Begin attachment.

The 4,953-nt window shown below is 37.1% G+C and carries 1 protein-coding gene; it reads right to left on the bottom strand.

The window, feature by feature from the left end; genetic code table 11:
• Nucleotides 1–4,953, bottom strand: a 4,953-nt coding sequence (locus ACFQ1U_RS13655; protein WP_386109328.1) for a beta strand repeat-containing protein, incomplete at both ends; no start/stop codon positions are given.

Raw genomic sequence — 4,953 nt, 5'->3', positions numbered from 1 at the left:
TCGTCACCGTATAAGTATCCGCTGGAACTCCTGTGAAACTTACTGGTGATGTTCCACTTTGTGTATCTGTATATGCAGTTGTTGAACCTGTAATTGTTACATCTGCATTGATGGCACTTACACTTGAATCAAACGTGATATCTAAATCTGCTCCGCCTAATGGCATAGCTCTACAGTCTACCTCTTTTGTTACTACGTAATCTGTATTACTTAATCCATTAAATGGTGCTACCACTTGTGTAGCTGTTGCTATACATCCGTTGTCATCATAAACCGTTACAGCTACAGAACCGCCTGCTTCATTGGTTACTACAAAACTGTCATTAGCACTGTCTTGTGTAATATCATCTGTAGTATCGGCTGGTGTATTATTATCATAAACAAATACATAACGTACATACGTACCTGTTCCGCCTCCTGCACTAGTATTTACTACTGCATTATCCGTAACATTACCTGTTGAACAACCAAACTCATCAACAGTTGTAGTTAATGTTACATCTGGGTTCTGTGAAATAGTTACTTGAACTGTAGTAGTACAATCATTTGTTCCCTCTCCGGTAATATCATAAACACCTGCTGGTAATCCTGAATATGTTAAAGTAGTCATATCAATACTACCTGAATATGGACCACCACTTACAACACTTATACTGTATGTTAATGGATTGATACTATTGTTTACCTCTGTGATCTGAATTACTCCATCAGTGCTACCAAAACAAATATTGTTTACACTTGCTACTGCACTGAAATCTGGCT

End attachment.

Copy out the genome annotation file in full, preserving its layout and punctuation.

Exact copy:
The 4,953-nt window shown below is 37.1% G+C and carries 1 protein-coding gene; it reads right to left on the bottom strand.

The window, feature by feature from the left end; genetic code table 11:
• Nucleotides 1–4,953, bottom strand: a 4,953-nt coding sequence (locus ACFQ1U_RS13655; protein WP_386109328.1) for a beta strand repeat-containing protein, incomplete at both ends; no start/stop codon positions are given.

Raw genomic sequence — 4,953 nt, 5'->3', positions numbered from 1 at the left:
TCGTCACCGTATAAGTATCCGCTGGAACTCCTGTGAAACTTACTGGTGATGTTCCACTTTGTGTATCTGTATATGCAGTTGTTGAACCTGTAATTGTTACATCTGCATTGATGGCACTTACACTTGAATCAAACGTGATATCTAAATCTGCTCCGCCTAATGGCATAGCTCTACAGTCTACCTCTTTTGTTACTACGTAATCTGTATTACTTAATCCATTAAATGGTGCTACCACTTGTGTAGCTGTTGCTATACATCCGTTGTCATCATAAACCGTTACAGCTACAGAACCGCCTGCTTCATTGGTTACTACAAAACTGTCATTAGCACTGTCTTGTGTAATATCATCTGTAGTATCGGCTGGTGTATTATTATCATAAACAAATACATAACGTACATACGTACCTGTTCCGCCTCCTGCACTAGTATTTACTACTGCATTATCCGTAACATTACCTGTTGAACAACCAAACTCATCAACAGTTGTAGTTAATGTTACATCTGGGTTCTGTGAAATAGTTACTTGAACTGTAGTAGTACAATCATTTGTTCCCTCTCCGGTAATATCATAAACACCTGCTGGTAATCCTGAATATGTTAAAGTAGTCATATCAATACTACCTGAATATGGACCACCACTTACAACACTTATACTGTATGTTAATGGATTGATACTATTGTTTACCTCTGTGATCTGAATTACTCCATCAGTGCTACCAAAACAAATATTGTTTACACTTGCTACTGCACTGAAATCTGGCT